I know Pancho has used this quote about being a “fierce mirror reflecting” and it describes some of the highest ideals.  I am moved by his insights, truth, and walking the talk of "being the change we wish to see in the world."

On Sep 27, 2010 Ganoba wrote:

If we observe the way our mind functions, we would notice,

that it is fleeting and flirting,

never staying for any length of time with anything that it is relating with.

As a result, our observations are superficial and fragmented. We do not understand anything in its wholeness, including ourself. How then can the choices we make be appropriate?

No wonder we are experientially unhappyand intellectually confused.

To change the situation at the root, it seems necessary to improve improve the quality of our observation; to make it more whollistic and subtle.

Some of the early sages/scientists devised the mrthod of sitting still for a length of time, doing nothing, observing whatever was happening, within and without.

They also remained silent for a whilr after this excercise, reigning in the temtation to conceptualise the experience and put it in words, apparently for the benefit of others.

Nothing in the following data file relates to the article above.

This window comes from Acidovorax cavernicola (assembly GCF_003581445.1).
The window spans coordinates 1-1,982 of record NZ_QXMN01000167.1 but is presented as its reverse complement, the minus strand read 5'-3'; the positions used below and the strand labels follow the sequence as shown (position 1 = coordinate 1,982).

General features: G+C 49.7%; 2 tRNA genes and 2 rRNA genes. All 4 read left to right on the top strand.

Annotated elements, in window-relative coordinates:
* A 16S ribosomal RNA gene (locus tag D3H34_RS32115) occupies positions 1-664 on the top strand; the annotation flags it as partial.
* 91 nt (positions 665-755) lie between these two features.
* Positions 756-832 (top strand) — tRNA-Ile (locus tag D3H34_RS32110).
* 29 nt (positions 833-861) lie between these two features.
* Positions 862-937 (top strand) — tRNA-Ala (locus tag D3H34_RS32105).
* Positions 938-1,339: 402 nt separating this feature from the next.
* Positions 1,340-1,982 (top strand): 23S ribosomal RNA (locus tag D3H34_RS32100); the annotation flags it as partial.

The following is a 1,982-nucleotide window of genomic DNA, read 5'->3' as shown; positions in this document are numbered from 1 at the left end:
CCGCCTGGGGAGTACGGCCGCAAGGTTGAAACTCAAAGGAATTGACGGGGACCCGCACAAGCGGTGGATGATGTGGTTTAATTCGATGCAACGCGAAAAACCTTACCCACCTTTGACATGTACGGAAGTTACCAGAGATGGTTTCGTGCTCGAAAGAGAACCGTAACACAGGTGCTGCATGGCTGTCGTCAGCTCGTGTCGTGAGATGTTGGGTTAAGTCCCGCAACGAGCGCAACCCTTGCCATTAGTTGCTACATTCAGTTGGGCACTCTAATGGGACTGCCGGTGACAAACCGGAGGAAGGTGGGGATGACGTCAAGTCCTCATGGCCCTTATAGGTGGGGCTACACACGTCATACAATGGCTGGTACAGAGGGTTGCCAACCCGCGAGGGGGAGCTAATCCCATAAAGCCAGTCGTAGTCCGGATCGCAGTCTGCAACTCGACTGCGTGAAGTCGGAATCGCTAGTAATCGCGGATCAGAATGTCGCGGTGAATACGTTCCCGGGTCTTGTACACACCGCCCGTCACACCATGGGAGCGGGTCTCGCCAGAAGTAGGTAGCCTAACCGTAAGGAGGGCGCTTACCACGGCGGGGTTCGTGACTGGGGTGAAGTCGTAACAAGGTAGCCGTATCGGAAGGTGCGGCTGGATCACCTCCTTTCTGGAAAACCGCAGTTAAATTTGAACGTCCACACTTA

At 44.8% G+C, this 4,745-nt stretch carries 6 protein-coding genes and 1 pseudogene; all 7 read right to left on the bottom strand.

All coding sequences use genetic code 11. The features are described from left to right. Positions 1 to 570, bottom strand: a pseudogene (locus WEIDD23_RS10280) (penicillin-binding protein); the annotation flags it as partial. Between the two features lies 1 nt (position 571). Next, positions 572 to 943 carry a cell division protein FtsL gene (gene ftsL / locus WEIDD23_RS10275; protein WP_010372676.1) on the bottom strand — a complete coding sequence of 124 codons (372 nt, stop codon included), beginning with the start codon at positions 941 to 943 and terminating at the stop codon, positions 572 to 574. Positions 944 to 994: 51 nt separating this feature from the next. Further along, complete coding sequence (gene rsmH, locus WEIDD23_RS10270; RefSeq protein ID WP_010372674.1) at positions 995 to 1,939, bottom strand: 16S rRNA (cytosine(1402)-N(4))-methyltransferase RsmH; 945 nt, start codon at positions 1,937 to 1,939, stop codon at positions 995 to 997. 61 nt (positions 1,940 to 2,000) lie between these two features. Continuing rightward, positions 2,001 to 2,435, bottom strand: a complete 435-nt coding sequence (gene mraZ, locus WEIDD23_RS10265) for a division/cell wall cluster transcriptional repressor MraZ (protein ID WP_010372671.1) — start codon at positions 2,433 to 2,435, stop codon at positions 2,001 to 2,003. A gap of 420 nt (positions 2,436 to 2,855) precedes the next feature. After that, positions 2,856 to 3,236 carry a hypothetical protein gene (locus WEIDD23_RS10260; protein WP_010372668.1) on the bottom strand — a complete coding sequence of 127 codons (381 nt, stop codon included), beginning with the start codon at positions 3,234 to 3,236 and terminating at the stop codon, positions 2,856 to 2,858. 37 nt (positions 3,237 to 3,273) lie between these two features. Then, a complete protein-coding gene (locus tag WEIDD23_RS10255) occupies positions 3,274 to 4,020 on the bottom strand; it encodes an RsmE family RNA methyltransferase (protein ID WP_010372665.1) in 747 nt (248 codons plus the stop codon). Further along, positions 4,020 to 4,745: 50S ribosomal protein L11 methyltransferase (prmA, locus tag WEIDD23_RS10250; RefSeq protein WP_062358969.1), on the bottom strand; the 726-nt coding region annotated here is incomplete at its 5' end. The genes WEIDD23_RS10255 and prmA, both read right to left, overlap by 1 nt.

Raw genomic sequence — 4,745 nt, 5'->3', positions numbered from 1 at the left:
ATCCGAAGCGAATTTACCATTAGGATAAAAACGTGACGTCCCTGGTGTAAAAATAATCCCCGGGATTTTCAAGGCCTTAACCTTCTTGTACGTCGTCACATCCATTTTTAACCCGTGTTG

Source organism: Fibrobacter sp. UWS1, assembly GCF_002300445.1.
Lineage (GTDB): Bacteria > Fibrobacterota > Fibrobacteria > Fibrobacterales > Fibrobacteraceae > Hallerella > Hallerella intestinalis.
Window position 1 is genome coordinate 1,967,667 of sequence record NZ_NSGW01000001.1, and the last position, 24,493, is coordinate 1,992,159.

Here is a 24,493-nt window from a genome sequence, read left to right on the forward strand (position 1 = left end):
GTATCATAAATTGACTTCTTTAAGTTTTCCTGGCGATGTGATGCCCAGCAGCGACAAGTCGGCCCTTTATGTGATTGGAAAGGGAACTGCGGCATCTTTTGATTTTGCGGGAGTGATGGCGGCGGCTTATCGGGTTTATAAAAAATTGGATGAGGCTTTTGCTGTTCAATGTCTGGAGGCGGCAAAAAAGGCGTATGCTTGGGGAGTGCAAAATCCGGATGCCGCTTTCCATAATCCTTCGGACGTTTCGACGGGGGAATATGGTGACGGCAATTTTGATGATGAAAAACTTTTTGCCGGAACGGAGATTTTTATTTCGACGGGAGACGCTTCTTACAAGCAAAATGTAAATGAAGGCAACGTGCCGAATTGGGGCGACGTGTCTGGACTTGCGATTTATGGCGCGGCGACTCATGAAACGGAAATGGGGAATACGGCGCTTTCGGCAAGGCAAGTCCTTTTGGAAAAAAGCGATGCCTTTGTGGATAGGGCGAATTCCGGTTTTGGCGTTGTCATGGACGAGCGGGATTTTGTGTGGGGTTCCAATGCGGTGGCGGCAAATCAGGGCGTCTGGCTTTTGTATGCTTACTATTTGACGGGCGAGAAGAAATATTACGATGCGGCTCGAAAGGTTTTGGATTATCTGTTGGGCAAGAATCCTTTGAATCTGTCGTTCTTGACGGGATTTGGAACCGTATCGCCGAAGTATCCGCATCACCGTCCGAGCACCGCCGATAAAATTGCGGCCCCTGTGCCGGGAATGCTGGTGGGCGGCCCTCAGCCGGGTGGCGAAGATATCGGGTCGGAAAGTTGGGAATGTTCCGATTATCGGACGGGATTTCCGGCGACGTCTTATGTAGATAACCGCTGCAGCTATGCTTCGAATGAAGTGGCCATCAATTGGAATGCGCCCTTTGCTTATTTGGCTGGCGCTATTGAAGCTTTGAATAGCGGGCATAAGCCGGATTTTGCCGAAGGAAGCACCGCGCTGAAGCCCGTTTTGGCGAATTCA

As I have practised this simple excercise; sitting still and being silent, the mysteries of life have become clear, life has become simple and enjoyable.

I recoomend that allof us make it a part of our daily routine.

On Sep 27, 2010 Mona wrote:

 Hi Pancho,

Thank you for your beautiful passage. I wanted to share that after last Wednesday - i had been thinking of stopping by and saying hello to my neighbor for a while and had been so busy that i only wave from my car in and out of the house. So yesterday, i stopped by and brought some pear shaped cherry tomatoes from my garden to sweet Abuelita  and re-connected with the family next door. It was on my mind and thank you for reminding me to create more opportunities. 
It bothers me that I don't know so many of my neighbors and have been living there for almost two years now. My parents taught me that the neighbor is your first relative - alway try to connect with them.
Love Always, Mona

On Oct 2, 2010 Chris wrote:

 And to follow up on the Pancho-Mona momentum, I was inspired last week to leave some tomatoes and zucchini in a bag with a smile :) on the doorstep of our neighbor. Honoring those connections, even if invisibly.

On Dec 25, 2011 brian wrote:

 thank you for sharing pancho. what a wonderful reminder on christmas. time to bring that sense of connectivity to family throughout the day tomorrow and from now on. have a wonderful winter season. peace and love.